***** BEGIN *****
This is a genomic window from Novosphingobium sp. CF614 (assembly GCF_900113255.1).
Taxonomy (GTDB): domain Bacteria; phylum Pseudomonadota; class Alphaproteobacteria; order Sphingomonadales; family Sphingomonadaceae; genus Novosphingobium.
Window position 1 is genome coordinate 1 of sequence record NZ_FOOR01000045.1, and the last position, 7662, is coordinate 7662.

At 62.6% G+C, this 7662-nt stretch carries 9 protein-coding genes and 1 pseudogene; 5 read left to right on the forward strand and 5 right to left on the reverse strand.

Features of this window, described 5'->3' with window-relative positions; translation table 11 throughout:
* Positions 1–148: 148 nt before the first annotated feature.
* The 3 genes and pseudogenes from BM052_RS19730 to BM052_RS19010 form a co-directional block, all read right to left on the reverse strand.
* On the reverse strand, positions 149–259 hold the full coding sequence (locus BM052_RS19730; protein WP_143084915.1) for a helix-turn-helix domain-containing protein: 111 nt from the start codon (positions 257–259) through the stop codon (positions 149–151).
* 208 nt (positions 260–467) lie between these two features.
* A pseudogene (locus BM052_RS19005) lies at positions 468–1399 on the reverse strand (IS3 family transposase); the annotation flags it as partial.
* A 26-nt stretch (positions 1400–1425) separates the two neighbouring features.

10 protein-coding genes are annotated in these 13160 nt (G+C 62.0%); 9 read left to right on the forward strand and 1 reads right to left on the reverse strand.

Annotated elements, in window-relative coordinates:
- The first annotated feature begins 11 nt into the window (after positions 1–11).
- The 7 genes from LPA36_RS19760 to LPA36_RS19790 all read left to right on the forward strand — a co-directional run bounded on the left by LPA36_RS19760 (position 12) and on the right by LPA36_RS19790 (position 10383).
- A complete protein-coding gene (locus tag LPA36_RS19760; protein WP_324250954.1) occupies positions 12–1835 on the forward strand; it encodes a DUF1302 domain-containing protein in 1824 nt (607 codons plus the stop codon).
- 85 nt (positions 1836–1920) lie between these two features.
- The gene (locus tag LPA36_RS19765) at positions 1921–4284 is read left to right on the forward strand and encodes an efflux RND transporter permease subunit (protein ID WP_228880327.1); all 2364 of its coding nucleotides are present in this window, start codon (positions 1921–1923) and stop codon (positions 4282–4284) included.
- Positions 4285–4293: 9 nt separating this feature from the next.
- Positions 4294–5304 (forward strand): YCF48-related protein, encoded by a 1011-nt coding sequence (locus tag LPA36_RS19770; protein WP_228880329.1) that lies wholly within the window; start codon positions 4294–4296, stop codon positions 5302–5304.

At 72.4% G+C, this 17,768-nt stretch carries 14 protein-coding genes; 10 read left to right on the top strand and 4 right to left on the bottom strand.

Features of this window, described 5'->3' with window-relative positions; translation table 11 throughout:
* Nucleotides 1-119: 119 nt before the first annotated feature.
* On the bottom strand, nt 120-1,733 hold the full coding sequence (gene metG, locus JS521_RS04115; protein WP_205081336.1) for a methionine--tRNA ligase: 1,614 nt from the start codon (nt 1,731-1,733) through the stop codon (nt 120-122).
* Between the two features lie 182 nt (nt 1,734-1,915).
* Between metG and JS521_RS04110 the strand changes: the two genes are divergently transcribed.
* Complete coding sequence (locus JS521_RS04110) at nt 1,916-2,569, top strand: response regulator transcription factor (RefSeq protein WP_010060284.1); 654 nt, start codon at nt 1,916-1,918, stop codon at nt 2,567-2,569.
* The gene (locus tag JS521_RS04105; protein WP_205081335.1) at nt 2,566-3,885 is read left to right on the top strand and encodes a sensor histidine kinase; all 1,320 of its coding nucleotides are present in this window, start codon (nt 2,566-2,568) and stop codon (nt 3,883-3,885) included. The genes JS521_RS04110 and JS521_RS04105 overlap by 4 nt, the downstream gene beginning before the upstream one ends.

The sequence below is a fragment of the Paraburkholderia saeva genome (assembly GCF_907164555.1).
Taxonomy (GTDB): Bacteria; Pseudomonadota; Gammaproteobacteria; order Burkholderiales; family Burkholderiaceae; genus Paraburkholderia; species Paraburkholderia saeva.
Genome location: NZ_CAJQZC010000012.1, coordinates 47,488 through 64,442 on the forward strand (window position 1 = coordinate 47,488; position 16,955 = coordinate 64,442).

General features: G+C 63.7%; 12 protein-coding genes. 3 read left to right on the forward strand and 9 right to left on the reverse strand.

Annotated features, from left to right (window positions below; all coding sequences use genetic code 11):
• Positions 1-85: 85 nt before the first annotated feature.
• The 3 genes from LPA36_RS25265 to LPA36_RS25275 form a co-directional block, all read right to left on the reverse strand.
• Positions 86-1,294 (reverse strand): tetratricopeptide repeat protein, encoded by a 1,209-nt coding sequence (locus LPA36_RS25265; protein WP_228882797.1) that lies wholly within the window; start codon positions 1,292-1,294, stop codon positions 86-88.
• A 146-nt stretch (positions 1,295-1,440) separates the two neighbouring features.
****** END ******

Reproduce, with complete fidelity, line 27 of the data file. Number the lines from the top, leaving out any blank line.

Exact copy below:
* Complete coding sequence (locus JS521_RS04110) at nt 1,916-2,569, top strand: response regulator transcription factor (RefSeq protein WP_010060284.1); 654 nt, start codon at nt 1,916-1,918, stop codon at nt 2,567-2,569.